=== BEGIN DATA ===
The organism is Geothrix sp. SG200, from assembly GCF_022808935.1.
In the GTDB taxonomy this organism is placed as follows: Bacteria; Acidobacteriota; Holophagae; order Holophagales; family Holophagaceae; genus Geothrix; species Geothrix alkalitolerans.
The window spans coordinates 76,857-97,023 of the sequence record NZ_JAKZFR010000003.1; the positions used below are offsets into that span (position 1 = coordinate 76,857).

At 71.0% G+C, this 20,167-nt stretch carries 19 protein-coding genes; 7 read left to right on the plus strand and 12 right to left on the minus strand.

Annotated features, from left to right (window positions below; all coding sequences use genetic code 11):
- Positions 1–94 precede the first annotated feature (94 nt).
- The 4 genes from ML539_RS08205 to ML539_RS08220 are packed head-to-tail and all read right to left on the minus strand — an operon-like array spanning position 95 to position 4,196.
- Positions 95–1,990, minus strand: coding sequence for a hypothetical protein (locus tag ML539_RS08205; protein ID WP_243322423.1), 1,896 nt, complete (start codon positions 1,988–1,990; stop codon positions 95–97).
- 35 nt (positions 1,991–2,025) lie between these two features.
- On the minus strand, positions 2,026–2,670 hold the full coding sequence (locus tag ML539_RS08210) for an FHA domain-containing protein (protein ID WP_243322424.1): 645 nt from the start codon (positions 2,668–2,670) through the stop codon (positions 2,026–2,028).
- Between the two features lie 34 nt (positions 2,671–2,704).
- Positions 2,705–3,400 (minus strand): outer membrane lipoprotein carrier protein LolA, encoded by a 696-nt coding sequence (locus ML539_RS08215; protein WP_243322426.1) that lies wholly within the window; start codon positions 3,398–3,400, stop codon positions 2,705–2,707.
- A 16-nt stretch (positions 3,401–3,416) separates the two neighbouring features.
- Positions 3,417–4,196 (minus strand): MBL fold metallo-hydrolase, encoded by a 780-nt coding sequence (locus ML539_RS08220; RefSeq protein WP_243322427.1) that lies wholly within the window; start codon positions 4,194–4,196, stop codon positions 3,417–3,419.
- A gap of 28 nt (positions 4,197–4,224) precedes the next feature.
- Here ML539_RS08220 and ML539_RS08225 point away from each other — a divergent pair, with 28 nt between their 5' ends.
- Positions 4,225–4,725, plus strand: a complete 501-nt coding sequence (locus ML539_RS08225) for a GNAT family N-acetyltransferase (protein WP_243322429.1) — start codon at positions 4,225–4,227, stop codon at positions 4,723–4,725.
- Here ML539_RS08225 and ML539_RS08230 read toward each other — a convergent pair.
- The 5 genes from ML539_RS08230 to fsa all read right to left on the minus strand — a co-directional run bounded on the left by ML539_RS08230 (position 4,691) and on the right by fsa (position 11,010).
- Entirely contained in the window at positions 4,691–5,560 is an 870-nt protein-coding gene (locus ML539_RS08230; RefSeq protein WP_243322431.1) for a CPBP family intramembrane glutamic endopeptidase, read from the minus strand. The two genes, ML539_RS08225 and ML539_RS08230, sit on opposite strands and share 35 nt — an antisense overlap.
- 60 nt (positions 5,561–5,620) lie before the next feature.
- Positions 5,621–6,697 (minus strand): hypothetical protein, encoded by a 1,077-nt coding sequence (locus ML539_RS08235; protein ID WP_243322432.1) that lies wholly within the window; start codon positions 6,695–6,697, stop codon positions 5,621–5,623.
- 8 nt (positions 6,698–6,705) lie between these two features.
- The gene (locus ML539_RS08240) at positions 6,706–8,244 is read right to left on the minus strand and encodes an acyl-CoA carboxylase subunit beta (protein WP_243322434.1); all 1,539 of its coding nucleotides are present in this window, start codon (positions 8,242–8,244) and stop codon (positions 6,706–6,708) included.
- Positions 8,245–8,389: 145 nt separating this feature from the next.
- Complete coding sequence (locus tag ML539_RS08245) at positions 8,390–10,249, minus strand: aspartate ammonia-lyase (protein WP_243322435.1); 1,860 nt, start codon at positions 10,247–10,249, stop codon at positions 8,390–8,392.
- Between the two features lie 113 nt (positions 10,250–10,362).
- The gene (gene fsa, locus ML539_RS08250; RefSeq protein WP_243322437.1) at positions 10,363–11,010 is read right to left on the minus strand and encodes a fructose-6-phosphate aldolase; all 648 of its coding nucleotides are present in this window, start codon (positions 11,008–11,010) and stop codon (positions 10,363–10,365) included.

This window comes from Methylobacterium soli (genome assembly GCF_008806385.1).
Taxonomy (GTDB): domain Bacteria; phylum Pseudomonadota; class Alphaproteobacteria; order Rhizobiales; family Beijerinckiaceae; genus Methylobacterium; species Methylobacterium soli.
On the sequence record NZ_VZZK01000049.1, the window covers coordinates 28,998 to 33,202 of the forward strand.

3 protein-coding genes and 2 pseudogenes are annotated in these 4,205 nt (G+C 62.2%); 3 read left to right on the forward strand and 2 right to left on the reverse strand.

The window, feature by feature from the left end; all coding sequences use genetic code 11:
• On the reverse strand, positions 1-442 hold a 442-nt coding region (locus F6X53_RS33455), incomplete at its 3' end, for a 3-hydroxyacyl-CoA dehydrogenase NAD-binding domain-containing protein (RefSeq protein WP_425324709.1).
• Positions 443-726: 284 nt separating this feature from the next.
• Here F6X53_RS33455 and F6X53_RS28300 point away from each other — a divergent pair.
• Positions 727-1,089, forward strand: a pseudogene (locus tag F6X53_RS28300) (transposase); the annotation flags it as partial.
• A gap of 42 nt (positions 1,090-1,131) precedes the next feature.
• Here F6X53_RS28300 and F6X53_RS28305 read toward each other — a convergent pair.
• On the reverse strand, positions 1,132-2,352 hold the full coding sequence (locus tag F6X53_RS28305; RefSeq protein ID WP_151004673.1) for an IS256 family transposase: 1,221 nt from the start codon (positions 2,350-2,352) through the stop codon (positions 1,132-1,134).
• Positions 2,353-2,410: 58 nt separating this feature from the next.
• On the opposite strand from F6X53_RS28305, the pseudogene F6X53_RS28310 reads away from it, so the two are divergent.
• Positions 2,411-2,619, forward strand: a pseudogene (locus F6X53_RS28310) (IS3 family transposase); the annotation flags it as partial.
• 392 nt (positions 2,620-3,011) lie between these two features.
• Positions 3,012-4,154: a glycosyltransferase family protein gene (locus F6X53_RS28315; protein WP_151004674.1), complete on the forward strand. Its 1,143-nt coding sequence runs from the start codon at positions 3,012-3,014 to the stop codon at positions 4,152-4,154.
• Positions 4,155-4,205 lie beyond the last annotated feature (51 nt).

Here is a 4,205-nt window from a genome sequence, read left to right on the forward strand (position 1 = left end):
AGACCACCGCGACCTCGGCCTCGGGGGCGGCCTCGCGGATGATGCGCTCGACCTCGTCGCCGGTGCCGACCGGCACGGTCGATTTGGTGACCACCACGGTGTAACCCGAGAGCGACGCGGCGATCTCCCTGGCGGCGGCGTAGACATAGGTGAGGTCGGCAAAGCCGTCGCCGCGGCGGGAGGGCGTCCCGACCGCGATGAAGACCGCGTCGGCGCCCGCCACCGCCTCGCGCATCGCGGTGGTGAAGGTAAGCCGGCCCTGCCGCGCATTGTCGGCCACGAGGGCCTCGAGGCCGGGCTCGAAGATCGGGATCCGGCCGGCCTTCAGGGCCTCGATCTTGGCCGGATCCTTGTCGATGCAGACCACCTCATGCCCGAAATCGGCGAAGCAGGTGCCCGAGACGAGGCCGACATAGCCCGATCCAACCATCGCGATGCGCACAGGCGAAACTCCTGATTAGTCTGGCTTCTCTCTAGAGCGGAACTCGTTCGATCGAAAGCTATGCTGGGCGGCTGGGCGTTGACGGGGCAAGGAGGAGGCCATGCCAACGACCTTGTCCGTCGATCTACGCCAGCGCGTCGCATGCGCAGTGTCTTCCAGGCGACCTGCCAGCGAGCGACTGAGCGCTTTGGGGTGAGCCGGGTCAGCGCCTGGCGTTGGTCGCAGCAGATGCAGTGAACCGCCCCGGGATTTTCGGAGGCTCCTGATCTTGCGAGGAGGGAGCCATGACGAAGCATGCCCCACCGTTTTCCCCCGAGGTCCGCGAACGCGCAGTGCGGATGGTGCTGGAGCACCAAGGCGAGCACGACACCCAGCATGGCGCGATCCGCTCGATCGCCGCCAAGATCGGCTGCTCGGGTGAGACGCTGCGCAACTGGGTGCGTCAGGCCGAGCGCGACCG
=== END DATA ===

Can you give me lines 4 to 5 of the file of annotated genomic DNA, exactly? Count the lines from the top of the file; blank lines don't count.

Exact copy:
At 71.0% G+C, this 20,167-nt stretch carries 19 protein-coding genes; 7 read left to right on the plus strand and 12 right to left on the minus strand.

Annotated features, from left to right (window positions below; all coding sequences use genetic code 11):